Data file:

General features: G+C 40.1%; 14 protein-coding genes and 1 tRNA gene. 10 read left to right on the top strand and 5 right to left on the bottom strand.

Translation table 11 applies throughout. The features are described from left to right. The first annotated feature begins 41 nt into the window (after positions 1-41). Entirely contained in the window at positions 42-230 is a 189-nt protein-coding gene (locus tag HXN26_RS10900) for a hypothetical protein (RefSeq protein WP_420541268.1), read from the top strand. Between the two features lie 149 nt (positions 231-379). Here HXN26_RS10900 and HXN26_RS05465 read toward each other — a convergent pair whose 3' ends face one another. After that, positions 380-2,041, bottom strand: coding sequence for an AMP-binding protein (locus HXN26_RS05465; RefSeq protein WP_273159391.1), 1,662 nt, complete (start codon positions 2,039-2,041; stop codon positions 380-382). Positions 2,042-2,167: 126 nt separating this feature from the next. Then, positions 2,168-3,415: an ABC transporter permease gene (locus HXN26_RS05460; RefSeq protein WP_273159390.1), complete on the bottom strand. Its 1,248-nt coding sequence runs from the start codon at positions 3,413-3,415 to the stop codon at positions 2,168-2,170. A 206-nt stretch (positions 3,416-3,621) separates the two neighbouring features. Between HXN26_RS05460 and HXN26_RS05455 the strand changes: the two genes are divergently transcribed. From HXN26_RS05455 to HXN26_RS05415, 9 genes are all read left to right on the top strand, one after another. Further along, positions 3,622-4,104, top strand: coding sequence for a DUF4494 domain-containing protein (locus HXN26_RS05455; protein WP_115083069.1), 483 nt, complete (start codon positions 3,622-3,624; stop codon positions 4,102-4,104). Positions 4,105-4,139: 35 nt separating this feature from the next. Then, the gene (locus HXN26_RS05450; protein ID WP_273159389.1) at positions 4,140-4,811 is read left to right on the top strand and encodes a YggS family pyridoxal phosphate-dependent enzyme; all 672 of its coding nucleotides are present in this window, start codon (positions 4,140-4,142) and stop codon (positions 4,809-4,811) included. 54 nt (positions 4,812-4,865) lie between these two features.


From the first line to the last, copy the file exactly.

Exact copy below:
General features: G+C 40.1%; 14 protein-coding genes and 1 tRNA gene. 10 read left to right on the top strand and 5 right to left on the bottom strand.

Translation table 11 applies throughout. The features are described from left to right. The first annotated feature begins 41 nt into the window (after positions 1-41). Entirely contained in the window at positions 42-230 is a 189-nt protein-coding gene (locus tag HXN26_RS10900) for a hypothetical protein (RefSeq protein WP_420541268.1), read from the top strand. Between the two features lie 149 nt (positions 231-379). Here HXN26_RS10900 and HXN26_RS05465 read toward each other — a convergent pair whose 3' ends face one another. After that, positions 380-2,041, bottom strand: coding sequence for an AMP-binding protein (locus HXN26_RS05465; RefSeq protein WP_273159391.1), 1,662 nt, complete (start codon positions 2,039-2,041; stop codon positions 380-382). Positions 2,042-2,167: 126 nt separating this feature from the next. Then, positions 2,168-3,415: an ABC transporter permease gene (locus HXN26_RS05460; RefSeq protein WP_273159390.1), complete on the bottom strand. Its 1,248-nt coding sequence runs from the start codon at positions 3,413-3,415 to the stop codon at positions 2,168-2,170. A 206-nt stretch (positions 3,416-3,621) separates the two neighbouring features. Between HXN26_RS05460 and HXN26_RS05455 the strand changes: the two genes are divergently transcribed. From HXN26_RS05455 to HXN26_RS05415, 9 genes are all read left to right on the top strand, one after another. Further along, positions 3,622-4,104, top strand: coding sequence for a DUF4494 domain-containing protein (locus HXN26_RS05455; protein WP_115083069.1), 483 nt, complete (start codon positions 3,622-3,624; stop codon positions 4,102-4,104). Positions 4,105-4,139: 35 nt separating this feature from the next. Then, the gene (locus HXN26_RS05450; protein ID WP_273159389.1) at positions 4,140-4,811 is read left to right on the top strand and encodes a YggS family pyridoxal phosphate-dependent enzyme; all 672 of its coding nucleotides are present in this window, start codon (positions 4,140-4,142) and stop codon (positions 4,809-4,811) included. 54 nt (positions 4,812-4,865) lie between these two features.